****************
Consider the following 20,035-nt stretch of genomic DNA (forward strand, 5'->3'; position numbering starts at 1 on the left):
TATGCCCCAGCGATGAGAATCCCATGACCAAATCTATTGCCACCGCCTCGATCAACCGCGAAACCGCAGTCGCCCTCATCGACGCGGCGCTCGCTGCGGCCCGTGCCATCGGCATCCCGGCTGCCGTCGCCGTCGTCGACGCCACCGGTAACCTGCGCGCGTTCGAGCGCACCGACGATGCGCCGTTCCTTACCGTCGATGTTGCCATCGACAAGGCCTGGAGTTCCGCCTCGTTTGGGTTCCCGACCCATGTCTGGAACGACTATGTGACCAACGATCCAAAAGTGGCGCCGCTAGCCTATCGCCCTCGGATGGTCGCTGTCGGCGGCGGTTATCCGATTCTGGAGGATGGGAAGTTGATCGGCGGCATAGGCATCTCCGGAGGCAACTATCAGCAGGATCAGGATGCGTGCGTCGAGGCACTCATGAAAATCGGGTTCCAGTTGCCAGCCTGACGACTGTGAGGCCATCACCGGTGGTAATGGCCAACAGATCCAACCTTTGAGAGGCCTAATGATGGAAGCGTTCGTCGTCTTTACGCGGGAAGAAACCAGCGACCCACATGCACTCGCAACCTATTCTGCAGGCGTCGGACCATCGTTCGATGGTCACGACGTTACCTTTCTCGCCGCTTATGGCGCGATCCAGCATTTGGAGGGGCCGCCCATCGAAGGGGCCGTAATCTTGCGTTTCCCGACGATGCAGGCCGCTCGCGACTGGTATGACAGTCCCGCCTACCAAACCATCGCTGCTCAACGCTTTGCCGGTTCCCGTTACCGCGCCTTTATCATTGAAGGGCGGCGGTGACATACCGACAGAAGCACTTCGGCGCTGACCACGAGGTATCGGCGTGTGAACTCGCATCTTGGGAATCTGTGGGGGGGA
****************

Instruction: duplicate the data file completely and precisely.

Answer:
Consider the following 20,035-nt stretch of genomic DNA (forward strand, 5'->3'; position numbering starts at 1 on the left):
TATGCCCCAGCGATGAGAATCCCATGACCAAATCTATTGCCACCGCCTCGATCAACCGCGAAACCGCAGTCGCCCTCATCGACGCGGCGCTCGCTGCGGCCCGTGCCATCGGCATCCCGGCTGCCGTCGCCGTCGTCGACGCCACCGGTAACCTGCGCGCGTTCGAGCGCACCGACGATGCGCCGTTCCTTACCGTCGATGTTGCCATCGACAAGGCCTGGAGTTCCGCCTCGTTTGGGTTCCCGACCCATGTCTGGAACGACTATGTGACCAACGATCCAAAAGTGGCGCCGCTAGCCTATCGCCCTCGGATGGTCGCTGTCGGCGGCGGTTATCCGATTCTGGAGGATGGGAAGTTGATCGGCGGCATAGGCATCTCCGGAGGCAACTATCAGCAGGATCAGGATGCGTGCGTCGAGGCACTCATGAAAATCGGGTTCCAGTTGCCAGCCTGACGACTGTGAGGCCATCACCGGTGGTAATGGCCAACAGATCCAACCTTTGAGAGGCCTAATGATGGAAGCGTTCGTCGTCTTTACGCGGGAAGAAACCAGCGACCCACATGCACTCGCAACCTATTCTGCAGGCGTCGGACCATCGTTCGATGGTCACGACGTTACCTTTCTCGCCGCTTATGGCGCGATCCAGCATTTGGAGGGGCCGCCCATCGAAGGGGCCGTAATCTTGCGTTTCCCGACGATGCAGGCCGCTCGCGACTGGTATGACAGTCCCGCCTACCAAACCATCGCTGCTCAACGCTTTGCCGGTTCCCGTTACCGCGCCTTTATCATTGAAGGGCGGCGGTGACATACCGACAGAAGCACTTCGGCGCTGACCACGAGGTATCGGCGTGTGAACTCGCATCTTGGGAATCTGTGGGGGGGA